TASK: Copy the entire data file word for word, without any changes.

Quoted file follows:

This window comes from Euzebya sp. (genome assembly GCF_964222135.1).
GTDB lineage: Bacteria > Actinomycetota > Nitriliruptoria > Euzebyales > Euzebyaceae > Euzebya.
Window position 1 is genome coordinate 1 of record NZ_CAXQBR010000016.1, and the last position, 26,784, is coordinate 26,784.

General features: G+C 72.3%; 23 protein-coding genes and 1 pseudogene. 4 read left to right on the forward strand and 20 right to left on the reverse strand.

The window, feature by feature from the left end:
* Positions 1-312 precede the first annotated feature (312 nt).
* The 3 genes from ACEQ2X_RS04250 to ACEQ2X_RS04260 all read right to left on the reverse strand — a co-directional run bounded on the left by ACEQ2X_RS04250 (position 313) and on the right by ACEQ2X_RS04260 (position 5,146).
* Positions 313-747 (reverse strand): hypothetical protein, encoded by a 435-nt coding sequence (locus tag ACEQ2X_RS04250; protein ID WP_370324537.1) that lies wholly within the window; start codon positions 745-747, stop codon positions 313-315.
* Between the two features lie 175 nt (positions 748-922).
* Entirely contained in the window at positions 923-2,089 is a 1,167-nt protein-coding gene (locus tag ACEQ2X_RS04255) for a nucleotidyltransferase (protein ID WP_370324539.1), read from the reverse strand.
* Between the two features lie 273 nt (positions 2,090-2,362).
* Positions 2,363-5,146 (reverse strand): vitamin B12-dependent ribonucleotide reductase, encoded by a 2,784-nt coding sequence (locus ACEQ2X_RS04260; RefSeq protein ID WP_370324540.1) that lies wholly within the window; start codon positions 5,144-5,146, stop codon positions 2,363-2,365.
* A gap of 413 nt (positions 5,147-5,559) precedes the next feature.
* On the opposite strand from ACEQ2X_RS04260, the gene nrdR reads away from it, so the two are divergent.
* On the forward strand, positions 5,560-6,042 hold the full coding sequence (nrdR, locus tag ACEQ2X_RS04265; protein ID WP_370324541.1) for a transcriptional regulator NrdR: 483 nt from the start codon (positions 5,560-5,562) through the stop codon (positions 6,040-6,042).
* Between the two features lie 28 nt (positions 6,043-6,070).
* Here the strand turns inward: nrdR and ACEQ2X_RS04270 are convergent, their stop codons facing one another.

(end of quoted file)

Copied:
This window comes from Euzebya sp. (genome assembly GCF_964222135.1).
GTDB lineage: Bacteria > Actinomycetota > Nitriliruptoria > Euzebyales > Euzebyaceae > Euzebya.
Window position 1 is genome coordinate 1 of record NZ_CAXQBR010000016.1, and the last position, 26,784, is coordinate 26,784.

General features: G+C 72.3%; 23 protein-coding genes and 1 pseudogene. 4 read left to right on the forward strand and 20 right to left on the reverse strand.

The window, feature by feature from the left end:
* Positions 1-312 precede the first annotated feature (312 nt).
* The 3 genes from ACEQ2X_RS04250 to ACEQ2X_RS04260 all read right to left on the reverse strand — a co-directional run bounded on the left by ACEQ2X_RS04250 (position 313) and on the right by ACEQ2X_RS04260 (position 5,146).
* Positions 313-747 (reverse strand): hypothetical protein, encoded by a 435-nt coding sequence (locus tag ACEQ2X_RS04250; protein ID WP_370324537.1) that lies wholly within the window; start codon positions 745-747, stop codon positions 313-315.
* Between the two features lie 175 nt (positions 748-922).
* Entirely contained in the window at positions 923-2,089 is a 1,167-nt protein-coding gene (locus tag ACEQ2X_RS04255) for a nucleotidyltransferase (protein ID WP_370324539.1), read from the reverse strand.
* Between the two features lie 273 nt (positions 2,090-2,362).
* Positions 2,363-5,146 (reverse strand): vitamin B12-dependent ribonucleotide reductase, encoded by a 2,784-nt coding sequence (locus ACEQ2X_RS04260; RefSeq protein ID WP_370324540.1) that lies wholly within the window; start codon positions 5,144-5,146, stop codon positions 2,363-2,365.
* A gap of 413 nt (positions 5,147-5,559) precedes the next feature.
* On the opposite strand from ACEQ2X_RS04260, the gene nrdR reads away from it, so the two are divergent.
* On the forward strand, positions 5,560-6,042 hold the full coding sequence (nrdR, locus tag ACEQ2X_RS04265; protein ID WP_370324541.1) for a transcriptional regulator NrdR: 483 nt from the start codon (positions 5,560-5,562) through the stop codon (positions 6,040-6,042).
* Between the two features lie 28 nt (positions 6,043-6,070).
* Here the strand turns inward: nrdR and ACEQ2X_RS04270 are convergent, their stop codons facing one another.